When should I sell a stock?

May 1, 2001
I don't play the stock market, but can share a few good ideas I've picked up over the years. Peter Lynch wrote once that at any given time, a stock is at a fair price. The assumption is that we have a very efficient financial market where willing buyers and sellers will quickly come to a fair price.
1304qa Chang New
Q: I am not doing well in the stock market this year because I can never decide when to sell. What should I do?A: I don't play the stock market, but can share a few good ideas I've picked up over the years. Peter Lynch wrote once that at any given time, a stock is at a fair price. The assumption is that we have a very efficient financial market where willing buyers and sellers will quickly come to a fair price. So, instead of looking at the price, look for trends and changes that are occurring that might impact the price of the stock. Those changes can be in the company strategy or the mood of Wall Street. A very good discipline is to ask yourself if you would buy more of the stock that you own at its current price. If the answer is no, then immediately sell. It is very easy to react to know-it-all analysts and stockbrokers. The thing for you to do is to establish a set of investment rules and learn to abide by them.Q: Why aren't there more industry standards to stimulate the growth of the optical-communications industry?A: Standards are hard to establish because they intrinsically have to satisfy conflicting demands. Buyers want standardization so they can have multiple suppliers providing nearly identical products. That will certainly lead to lower prices. Sellers, on the other hand, want to have product differentiation to become preferred suppliers. The argument invariably boils down to lower prices can lead to more sales for everyone. The problem is that not everyone believes a given market is elastic (lower prices lead to more sales). Standards are particularly difficult to establish in a young industry like optical telecom, in which the applications require a wide range of disparate technologies and where rapid product innovations are taking place. Our industry has been talking about establishing standards for "classical" optical components like lenses for at least 15 years without success. What is likely to occur in telecom is that individual products can become so popular that they become defacto standards. Q: What's intellectual property (IP) contamination and how can we avoid it? A: This is easier to explain with examples. The business development manager of a laser company signs a nondisclosure agreement (NDA) with an inventor, not knowing an engineer in the company is working on a similar design. You can well imagine a dispute will result. Venture capitalists are especially vulnerable to this because they simply would not be able to know what is occurring in the labs of the many companies in which they are invested. Another example is if an engineer makes an invention after listening to a proprietary disclosure, the disclosing party could have some claim to that invention as well. A third example is related to people taking new jobs in competing companies. What all of these scenarios have in common is the potential for mixed or unclear ownership of IP, which can be problematic.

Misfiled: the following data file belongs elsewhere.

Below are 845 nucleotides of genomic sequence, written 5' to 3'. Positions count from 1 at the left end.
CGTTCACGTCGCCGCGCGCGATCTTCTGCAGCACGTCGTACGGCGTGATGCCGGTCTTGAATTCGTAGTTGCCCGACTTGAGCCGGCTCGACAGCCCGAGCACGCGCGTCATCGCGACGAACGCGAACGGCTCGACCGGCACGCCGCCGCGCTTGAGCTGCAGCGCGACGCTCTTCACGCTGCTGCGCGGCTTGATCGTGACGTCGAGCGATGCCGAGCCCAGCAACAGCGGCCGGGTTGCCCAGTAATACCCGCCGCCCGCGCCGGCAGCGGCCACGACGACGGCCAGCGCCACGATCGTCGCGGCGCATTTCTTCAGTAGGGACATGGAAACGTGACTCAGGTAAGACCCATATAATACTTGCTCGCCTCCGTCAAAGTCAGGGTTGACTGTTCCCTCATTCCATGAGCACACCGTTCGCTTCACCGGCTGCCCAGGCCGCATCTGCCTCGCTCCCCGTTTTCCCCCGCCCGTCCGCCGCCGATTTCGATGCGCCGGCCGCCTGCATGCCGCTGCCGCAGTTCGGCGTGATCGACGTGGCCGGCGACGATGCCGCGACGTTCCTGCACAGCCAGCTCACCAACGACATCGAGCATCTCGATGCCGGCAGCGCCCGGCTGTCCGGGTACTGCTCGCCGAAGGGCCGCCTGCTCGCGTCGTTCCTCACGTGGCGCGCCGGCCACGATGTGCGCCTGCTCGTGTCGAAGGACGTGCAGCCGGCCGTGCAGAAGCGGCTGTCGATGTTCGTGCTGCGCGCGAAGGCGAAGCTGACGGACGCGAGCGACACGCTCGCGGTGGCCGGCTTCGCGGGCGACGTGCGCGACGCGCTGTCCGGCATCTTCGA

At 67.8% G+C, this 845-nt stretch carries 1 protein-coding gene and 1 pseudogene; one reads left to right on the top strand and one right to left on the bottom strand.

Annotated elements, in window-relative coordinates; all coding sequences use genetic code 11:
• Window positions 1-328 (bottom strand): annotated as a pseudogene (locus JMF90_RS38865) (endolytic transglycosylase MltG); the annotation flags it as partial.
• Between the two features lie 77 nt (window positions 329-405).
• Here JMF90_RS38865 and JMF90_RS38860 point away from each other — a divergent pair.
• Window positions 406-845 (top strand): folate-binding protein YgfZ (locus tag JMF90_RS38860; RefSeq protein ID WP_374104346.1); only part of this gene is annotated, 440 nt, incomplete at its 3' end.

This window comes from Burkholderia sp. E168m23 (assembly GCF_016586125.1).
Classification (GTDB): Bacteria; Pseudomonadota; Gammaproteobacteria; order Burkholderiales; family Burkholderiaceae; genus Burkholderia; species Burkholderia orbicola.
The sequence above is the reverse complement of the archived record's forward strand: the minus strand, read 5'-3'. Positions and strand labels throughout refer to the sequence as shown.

To avoid IP contamination, some companies maintain a "clean room" approach, keeping the people receiving confidential information from talking to their R&D groups, and segregating new hires possessing proprietary information from people working in similar areas. Companies can also minimize their exposure by limiting the number of NDA's they sign, by listening to nonproprietary information and deciding it's worth continuing to the next step before signing. Some big companies will even go so far as to have the disclosing party sign an agreement that in effect says "anything disclosed will not be treated as proprietary." Signing a well-written NDA may be appropriate; but perhaps most important is understanding the ramifications of exchanging confidential information.*

Q: As a marketing consultant, I am shocked that some company founders have the attitude that a technically superior product will sell itself enough to get the company acquired. I hope you'll point out the importance of marketing.A: This approach has actually worked in some cases because technology plays such an important role in our industry and therefore some founders assume that's the way it works. The truth is a business can go so much further if it has both good technology and good marketing.

Not paying attention to marketing is a very risky approach. People won't be buying your product if they don't know about it. It also means that there is no close interaction with potential customers, resulting in products that are only "almost right"—interesting, but not something anyone would buy. And it is usually companies with products that are successful in the marketplace that get acquired. Since being acquired is not within one's own control, it is naïve to trust one's future to luck and then end up with a company that goes nowhere.

*I gratefully acknowledge Paul Davis ([email protected]) for his input. You can find his article on patent strategy at: http://www.ljx.com/practice/intellectualproperty/express/031898/fence.htm.

About the Author

Milton Chang

MILTON CHANG of Incubic Management was president of Newport and New Focus. He is currently director of mBio Diagnostics and Aurrion; a trustee of Caltech; a member of the SEC Advisory Committee on Small and Emerging Companies; and serves on advisory boards and mentors entrepreneurs. Chang is a Fellow of IEEE, OSA, and LIA. Direct your business, management, and career questions to him at [email protected], and check out his book Toward Entrepreneurship at www.miltonchang.com.

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